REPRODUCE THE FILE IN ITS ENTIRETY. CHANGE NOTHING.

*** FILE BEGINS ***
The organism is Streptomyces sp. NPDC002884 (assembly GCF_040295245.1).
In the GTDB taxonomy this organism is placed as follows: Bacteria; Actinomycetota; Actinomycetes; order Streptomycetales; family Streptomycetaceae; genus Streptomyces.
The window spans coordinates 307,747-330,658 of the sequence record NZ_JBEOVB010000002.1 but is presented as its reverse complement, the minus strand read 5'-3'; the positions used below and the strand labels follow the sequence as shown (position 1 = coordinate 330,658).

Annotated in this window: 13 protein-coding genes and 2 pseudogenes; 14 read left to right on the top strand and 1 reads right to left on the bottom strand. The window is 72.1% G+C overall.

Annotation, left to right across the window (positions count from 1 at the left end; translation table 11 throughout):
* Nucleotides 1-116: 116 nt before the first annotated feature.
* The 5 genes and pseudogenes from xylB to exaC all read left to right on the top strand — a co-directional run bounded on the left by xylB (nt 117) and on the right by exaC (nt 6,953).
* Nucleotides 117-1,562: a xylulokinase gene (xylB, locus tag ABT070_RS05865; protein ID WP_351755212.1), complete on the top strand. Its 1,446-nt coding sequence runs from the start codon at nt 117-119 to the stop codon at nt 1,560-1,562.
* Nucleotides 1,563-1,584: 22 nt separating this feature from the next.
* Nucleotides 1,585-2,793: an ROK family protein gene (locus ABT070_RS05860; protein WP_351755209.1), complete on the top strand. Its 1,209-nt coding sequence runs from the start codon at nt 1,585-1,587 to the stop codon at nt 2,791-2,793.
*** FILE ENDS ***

The organism is Streptomyces sp. NPDC002884 (assembly GCF_040295245.1).
In the GTDB taxonomy this organism is placed as follows: Bacteria; Actinomycetota; Actinomycetes; order Streptomycetales; family Streptomycetaceae; genus Streptomyces.
The window spans coordinates 307,747-330,658 of the sequence record NZ_JBEOVB010000002.1 but is presented as its reverse complement, the minus strand read 5'-3'; the positions used below and the strand labels follow the sequence as shown (position 1 = coordinate 330,658).

Annotated in this window: 13 protein-coding genes and 2 pseudogenes; 14 read left to right on the top strand and 1 reads right to left on the bottom strand. The window is 72.1% G+C overall.

Annotation, left to right across the window (positions count from 1 at the left end; translation table 11 throughout):
* Nucleotides 1-116: 116 nt before the first annotated feature.
* The 5 genes and pseudogenes from xylB to exaC all read left to right on the top strand — a co-directional run bounded on the left by xylB (nt 117) and on the right by exaC (nt 6,953).
* Nucleotides 117-1,562: a xylulokinase gene (xylB, locus tag ABT070_RS05865; protein ID WP_351755212.1), complete on the top strand. Its 1,446-nt coding sequence runs from the start codon at nt 117-119 to the stop codon at nt 1,560-1,562.
* Nucleotides 1,563-1,584: 22 nt separating this feature from the next.
* Nucleotides 1,585-2,793: an ROK family protein gene (locus ABT070_RS05860; protein WP_351755209.1), complete on the top strand. Its 1,209-nt coding sequence runs from the start codon at nt 1,585-1,587 to the stop codon at nt 2,791-2,793.